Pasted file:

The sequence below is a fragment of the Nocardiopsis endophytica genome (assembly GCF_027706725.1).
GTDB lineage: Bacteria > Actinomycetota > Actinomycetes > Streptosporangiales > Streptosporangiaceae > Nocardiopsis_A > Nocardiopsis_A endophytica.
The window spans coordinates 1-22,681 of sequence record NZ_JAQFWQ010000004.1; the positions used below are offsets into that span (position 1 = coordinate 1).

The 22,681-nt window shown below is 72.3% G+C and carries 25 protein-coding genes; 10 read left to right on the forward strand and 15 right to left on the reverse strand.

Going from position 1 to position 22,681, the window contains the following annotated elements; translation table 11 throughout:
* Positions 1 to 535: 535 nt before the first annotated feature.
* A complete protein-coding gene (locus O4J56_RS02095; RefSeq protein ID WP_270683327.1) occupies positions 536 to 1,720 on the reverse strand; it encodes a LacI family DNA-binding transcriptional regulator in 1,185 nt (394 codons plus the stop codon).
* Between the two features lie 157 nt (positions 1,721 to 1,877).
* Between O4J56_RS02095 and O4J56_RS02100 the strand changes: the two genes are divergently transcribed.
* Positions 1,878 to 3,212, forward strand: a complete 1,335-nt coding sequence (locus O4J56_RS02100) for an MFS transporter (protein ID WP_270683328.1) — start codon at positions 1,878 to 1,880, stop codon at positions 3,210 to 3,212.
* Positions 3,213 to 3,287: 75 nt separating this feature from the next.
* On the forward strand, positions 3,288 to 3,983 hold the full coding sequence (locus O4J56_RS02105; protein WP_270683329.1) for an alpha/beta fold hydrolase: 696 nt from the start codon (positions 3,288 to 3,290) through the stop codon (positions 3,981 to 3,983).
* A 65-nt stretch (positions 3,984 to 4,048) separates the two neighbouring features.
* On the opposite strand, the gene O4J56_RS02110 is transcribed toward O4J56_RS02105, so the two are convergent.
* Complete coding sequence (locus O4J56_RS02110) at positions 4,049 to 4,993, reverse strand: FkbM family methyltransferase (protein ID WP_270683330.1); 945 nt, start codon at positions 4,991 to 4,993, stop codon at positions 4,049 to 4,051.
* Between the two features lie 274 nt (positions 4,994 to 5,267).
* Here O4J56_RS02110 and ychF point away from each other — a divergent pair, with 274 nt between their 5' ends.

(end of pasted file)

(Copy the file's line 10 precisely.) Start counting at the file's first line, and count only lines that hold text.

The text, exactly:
* Positions 1,878 to 3,212, forward strand: a complete 1,335-nt coding sequence (locus O4J56_RS02100) for an MFS transporter (protein ID WP_270683328.1) — start codon at positions 1,878 to 1,880, stop codon at positions 3,210 to 3,212.